2130_Chapter7_Notes

# 5 11 3 exa 1 slide 3 2 1 a 2 i a i check 1

This preview shows page 1. Sign up to view the full content.

This is the end of the preview. Sign up to access the rest of the document.

Unformatted text preview: . . . . . . . . . . . . . . . . . . . . . . . . . . . . . . . . . . . . . . . . . . . . . . 10 Exa 2 (slide 4) . . . . . . . . . . . . . . . . . . . . . . . . . . . . . . . . . . . . . . . . . . . . . . . . . . . . . . . . . . . . . . . . . . . . . . . . . . . . . 11 1 Introduction Linear system of equations: x′ = P(t)x + g(t). Homogeneous system: g(t) = 0 =⇒ x′ = P(t)x. Homogeneous with constant coefﬁcients: P(t) = A =⇒ x′ = Ax. Example (n = 2) : x′ 1=12 x′ 21 2 This matrix equation is equivalent to: x1 . x2 x′ = x1 + 2x2 , 1 x′ = 2x1 + x2 . 2 Note: n = 1 =⇒ x′ = ax =⇒ x = Ceat . 2 / 11 How to Solve n = 1 : x′ = ax =⇒ x = Ceat . For n ≥ 2, let’s try: x = veλt , where v is a column vector and λ is a scalar. When is veλt a solution of x′ = Ax ? Plug it in and ﬁnd out: x = veλt d d =⇒ x′ = dt veλt = v dt eλt = v λeλt = λveλt and Ax = A veλt = Aveλt =⇒ x′ = Ax ⇐⇒ λveλt = Aveλt ⇐⇒ Av = λv. Theorem x = veλt v = 0 is a solution of x′ = Ax ⇐⇒ λ is an eigenvalue for A with eigenvector v. 3 / 11 2 Example 1 x′ = 11 x 41 Equivalent to: x′ = x1 + x2 , 1 x′ = 4x1 + x2 . 2 A Find the eigenvalues for A : det(A − λI) = 1−λ 1 = (1 − λ)2 − 4 = 0 4 1−λ =⇒ (1 − λ)2 = 4 =⇒ 1 − λ = ±2 =⇒ λ = 1 ± 2 = 3, −1. Now ﬁnd the eigenvectors for λ1 = 3 and λ2 = −1. 4 / 11 Exa 1 (slide 2) 1−3 1 4 1−3 λ1 = 3 =⇒...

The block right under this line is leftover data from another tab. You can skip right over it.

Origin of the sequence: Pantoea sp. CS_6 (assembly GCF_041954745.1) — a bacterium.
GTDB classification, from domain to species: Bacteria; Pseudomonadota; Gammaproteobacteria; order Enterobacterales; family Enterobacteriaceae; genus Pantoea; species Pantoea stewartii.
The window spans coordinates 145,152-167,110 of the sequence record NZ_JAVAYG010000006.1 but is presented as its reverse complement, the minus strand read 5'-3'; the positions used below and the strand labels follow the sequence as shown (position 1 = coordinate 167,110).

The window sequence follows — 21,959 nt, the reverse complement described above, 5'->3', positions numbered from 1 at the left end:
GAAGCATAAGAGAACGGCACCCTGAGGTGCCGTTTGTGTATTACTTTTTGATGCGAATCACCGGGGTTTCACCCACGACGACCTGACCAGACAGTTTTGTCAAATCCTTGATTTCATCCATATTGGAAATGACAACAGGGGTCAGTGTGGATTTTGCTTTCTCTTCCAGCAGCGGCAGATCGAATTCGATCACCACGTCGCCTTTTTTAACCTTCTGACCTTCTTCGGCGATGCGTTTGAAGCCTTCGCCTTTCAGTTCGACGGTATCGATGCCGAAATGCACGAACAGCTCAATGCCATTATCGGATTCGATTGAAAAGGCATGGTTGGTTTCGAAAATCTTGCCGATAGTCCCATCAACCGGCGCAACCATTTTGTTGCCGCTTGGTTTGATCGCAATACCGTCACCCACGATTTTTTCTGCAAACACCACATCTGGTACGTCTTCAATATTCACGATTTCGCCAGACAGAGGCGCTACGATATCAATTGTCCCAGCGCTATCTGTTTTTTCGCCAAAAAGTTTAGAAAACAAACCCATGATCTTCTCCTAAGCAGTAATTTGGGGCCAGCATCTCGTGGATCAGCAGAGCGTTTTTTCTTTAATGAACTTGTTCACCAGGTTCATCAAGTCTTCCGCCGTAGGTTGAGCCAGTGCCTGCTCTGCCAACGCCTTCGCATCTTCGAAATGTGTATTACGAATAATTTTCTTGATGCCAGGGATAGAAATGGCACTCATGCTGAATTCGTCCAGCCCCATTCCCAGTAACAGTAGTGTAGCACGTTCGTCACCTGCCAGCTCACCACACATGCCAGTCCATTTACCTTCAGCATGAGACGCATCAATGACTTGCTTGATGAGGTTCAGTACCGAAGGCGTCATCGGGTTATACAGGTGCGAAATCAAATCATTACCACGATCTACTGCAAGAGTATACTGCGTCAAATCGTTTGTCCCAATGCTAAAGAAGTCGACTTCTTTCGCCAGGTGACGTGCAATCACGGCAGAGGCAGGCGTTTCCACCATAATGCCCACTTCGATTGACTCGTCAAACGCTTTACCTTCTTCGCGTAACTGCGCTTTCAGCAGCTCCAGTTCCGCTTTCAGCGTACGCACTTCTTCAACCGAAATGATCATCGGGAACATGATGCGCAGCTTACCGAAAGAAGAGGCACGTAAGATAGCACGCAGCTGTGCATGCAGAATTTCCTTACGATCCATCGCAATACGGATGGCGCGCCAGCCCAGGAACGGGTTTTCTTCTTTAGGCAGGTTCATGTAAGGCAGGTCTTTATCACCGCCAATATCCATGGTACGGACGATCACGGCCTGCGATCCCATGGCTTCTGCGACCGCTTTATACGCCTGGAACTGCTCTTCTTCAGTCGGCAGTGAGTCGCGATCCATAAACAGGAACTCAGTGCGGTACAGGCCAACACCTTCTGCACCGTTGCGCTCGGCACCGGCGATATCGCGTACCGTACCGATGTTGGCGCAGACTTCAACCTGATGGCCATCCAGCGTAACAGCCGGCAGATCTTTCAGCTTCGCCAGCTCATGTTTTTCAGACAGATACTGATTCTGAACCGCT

View Full Document

## This note was uploaded on 03/19/2014 for the course APMA 2130 taught by Professor Bernardfulgham during the Fall '09 term at UVA.

Ask a homework question - tutors are online